Assembly members give approval to new tax on revenue from tourism |13 December 2022
Altogether 29 Assembly members yesterday voted for, no one voted against and no one abstained to approve the new tax the government will be introducing on revenue for medium and large hotels to be implemented starting January 1, 2023 at a rate of 2%.
This will be possible through theAccommodation Turnover Tax Bill 2022 which the
Minister for Finance, National Planning and Trade, Naadir Hassan, presented yesterday morning for Assembly members’ consideration and approval.
Minister Hassan was flanked by the secretary of state for finance Patrick Payet, the commissioner general of the Seychelles Revenue Commission Veronique Herminie, among other key officials.
In his presentation of the Accommodation Turnover Tax Bill 2022 Minister Hassan reminded Assembly members that as he announced in his recent budget address for 2023, the government will soon be introducing a tax on revenue for medium and large hotels to be implemented starting January 1, 2023 at a rate of 2%.
“The tourism industry is the first economic pillar of our country and we expect this sector to contribute more towards business tax collection but this still remains a big challenge. An analysis conducted on the business tax regime has highlighted that the tourism sector is contributing only 8% towards business tax. But is this fair?,” Minister Hassan asked.
He noted that the analysis was conducted with the assistance of the Organisation for Economic Cooperation and Development (OECD ).
Minister Hassan reminded Assembly members that the country is aware that as a result of transfer pricing, the country is losing a lot in revenue.
He went on to note that recently approved amendments to the Business Tax Act will bring new provisions to reinforce related laws and minimise the losses in revenue.
“But still this is not enough and we have observed that a lot of revenue is not being collected. With the implementation of the new Bill, the country is expected to collect R118 million in 2023. The new tax will be applicable only on certain tourism establishments as per the first schedule of the Bill namely hotels, guesthouses, self-catering, yachts, cruise ships, but whose recorded revenue is R25 million or more the previous year,” Minister Hassan stressed.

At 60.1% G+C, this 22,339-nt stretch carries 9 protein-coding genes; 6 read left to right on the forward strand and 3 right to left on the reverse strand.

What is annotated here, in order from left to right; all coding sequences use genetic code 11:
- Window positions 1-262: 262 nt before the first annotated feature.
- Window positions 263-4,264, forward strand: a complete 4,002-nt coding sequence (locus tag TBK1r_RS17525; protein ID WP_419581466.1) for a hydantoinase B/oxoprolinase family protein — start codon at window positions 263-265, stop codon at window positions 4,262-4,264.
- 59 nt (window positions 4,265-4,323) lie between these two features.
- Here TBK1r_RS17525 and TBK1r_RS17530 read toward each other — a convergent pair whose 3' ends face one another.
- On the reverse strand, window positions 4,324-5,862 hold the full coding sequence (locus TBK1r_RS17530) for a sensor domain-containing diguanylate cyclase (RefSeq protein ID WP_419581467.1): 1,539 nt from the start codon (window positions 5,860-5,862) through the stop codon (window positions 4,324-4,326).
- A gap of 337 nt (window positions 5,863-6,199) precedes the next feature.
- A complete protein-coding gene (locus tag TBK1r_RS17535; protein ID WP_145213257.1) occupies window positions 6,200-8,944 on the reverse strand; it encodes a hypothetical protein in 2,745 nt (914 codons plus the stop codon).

He went on to remark that based on tax returns submitted for the year 2021, the government is expecting that the tax will be applicable to around 11 hotel establishments only which altogether their revenue amounted to some R4.75 billion in 2021 but they paid only R60.1 million under the business tax which represent only 1.3% of their total revenue.
Minister Hassan informed Assembly members that among the 11 large hotels only four of them paid their business tax in 2021. As for the small hotel establishments, in 2021 they collected around R34.9 million in revenue and they paid a sum of R3.03 million in business tax which represent 8.7% of their total revenue.
“Even if the tax will be applicable on the total revenue recorded the previous year, to determine if an establishment qualifies to pay the tax, businesses will have until the 21st of the following month to pay the taxes.
The few members who intervened on the Bill highlighted some pertinent points namely the need to separate small from big hotel establishments, the impact of the new tax on the service charge, the need for stronger regulations to capture revenues in the yachts and cruise ship sectors, a clearer definition for accommodation, proper monitoring to ensure businesses who qualify duly honour their commitment, no penalties specified in the provisions to deal with defaulters, among other points.
In his right of reply Minister Hassan clarified the above mentioned points and others raised by the MNAs and also noted that this is but one of several more measures to be introduced to further modernise the tax regime and also make it more practical in its implementation.